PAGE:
Leading shipping consultancy Drewry has dismissed scrubbers as a “messy answer” in shipping’s ongoing search to reduce its emissions.
In a just published report looking at LNG as a future ship fuel, Drewry said scrubbers cost approximately $4m to install, and users will still be faced with the problem of waste disposal.
“Owners will also feel vulnerable to later changes in regulations that might make their scrubbers non-compliant,” Drewry warned.
Unlike LNG and low-sulphur marine gasoil, the report pointed out scrubbers will not reduce emissions of greenhouse gases, and this is an area that is likely to come under increasing regulatory scrutiny.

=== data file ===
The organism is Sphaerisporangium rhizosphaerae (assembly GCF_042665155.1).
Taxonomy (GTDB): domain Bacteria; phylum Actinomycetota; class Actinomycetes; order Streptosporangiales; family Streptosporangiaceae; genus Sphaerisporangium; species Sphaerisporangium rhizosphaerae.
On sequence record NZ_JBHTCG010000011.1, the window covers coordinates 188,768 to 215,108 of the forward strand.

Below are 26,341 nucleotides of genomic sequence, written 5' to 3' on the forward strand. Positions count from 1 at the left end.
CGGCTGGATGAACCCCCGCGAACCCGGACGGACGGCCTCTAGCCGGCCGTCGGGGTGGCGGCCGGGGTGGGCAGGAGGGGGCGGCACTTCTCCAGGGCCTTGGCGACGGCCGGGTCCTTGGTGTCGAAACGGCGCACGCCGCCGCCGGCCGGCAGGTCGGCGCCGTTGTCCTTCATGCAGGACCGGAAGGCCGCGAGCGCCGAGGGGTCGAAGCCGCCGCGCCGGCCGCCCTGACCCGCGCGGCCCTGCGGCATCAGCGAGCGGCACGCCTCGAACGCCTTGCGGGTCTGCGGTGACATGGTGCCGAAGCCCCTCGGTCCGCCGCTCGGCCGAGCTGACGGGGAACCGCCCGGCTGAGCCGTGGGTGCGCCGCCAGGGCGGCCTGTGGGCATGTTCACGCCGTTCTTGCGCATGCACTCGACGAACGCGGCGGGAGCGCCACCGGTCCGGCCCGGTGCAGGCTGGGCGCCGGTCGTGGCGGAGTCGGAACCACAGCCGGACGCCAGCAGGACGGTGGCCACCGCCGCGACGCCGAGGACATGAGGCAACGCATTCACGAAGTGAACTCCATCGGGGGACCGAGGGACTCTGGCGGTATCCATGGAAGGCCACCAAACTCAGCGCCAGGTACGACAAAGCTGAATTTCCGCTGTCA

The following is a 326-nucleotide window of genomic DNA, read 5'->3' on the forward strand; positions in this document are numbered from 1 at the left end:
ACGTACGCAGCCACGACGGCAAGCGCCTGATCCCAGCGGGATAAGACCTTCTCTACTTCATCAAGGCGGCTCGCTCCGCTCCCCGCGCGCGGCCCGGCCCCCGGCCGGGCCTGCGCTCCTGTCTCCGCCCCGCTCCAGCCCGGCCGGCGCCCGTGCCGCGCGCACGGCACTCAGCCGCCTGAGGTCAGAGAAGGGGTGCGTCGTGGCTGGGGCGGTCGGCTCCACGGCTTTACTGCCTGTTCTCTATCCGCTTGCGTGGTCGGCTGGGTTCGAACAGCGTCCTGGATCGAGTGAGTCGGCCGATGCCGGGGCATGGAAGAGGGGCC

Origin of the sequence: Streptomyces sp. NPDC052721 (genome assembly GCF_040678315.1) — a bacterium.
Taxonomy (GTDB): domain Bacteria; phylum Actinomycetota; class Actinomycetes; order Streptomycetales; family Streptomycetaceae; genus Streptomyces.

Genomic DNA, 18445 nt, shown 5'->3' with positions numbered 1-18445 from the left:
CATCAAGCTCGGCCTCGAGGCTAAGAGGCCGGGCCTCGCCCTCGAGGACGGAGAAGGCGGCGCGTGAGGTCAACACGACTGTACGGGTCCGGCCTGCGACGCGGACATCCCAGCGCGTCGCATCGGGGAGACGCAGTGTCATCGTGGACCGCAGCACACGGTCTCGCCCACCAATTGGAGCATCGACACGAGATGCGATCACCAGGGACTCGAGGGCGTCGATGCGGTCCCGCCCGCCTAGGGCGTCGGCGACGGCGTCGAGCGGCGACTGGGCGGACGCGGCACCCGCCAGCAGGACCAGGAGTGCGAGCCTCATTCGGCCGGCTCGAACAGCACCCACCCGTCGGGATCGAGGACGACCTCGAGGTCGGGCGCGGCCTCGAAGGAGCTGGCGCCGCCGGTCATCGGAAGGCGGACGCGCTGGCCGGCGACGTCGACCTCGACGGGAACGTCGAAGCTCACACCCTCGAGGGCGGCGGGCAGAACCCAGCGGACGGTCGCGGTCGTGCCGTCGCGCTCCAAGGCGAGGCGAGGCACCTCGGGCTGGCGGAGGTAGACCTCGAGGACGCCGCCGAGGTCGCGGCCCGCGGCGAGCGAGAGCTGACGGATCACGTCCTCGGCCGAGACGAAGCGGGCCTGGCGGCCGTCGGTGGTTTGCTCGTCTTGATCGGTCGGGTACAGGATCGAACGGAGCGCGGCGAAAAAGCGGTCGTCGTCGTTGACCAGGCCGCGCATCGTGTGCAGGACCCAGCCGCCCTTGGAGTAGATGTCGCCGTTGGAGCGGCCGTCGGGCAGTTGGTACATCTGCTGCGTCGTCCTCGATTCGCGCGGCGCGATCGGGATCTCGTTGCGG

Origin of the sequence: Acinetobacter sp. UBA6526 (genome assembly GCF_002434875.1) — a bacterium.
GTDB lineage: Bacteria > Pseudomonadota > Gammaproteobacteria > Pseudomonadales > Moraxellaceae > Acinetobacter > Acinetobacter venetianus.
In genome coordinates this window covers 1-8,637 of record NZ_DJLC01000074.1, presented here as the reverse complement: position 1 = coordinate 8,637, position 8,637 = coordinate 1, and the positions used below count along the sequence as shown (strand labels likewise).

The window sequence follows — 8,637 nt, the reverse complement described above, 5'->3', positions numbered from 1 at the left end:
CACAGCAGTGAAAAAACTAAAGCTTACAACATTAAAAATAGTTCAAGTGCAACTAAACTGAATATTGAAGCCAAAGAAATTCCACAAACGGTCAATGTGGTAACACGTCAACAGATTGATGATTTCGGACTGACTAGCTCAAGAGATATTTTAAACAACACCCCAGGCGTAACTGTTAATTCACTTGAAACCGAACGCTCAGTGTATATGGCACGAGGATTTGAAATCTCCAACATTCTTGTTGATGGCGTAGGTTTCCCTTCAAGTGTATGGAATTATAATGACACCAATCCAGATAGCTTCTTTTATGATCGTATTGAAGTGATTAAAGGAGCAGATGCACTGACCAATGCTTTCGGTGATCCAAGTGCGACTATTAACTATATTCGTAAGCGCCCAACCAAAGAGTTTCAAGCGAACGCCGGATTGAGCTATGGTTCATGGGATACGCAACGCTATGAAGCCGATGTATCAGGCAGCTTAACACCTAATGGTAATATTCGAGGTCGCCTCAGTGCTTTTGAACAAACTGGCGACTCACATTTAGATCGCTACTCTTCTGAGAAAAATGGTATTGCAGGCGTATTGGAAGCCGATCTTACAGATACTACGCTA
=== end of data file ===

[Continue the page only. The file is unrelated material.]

A survey of owners by Drewry suggests that they see scrubbers as only a short-term solution.
The Drewry report was optimistic that LNG uptake would be solid among owners in the medium term.
“It is likely that owners will opt for [low-sulphur marine gasoil] in the early years, while newbuildings will increasingly be built with LNG-capable engines,” Drewry predicted.
“More LNG projects will need to come on-line and more bunkering facilities will need to be completed in a short period of time if the industry is to cope with demand for LNG bunkering,” the report concluded.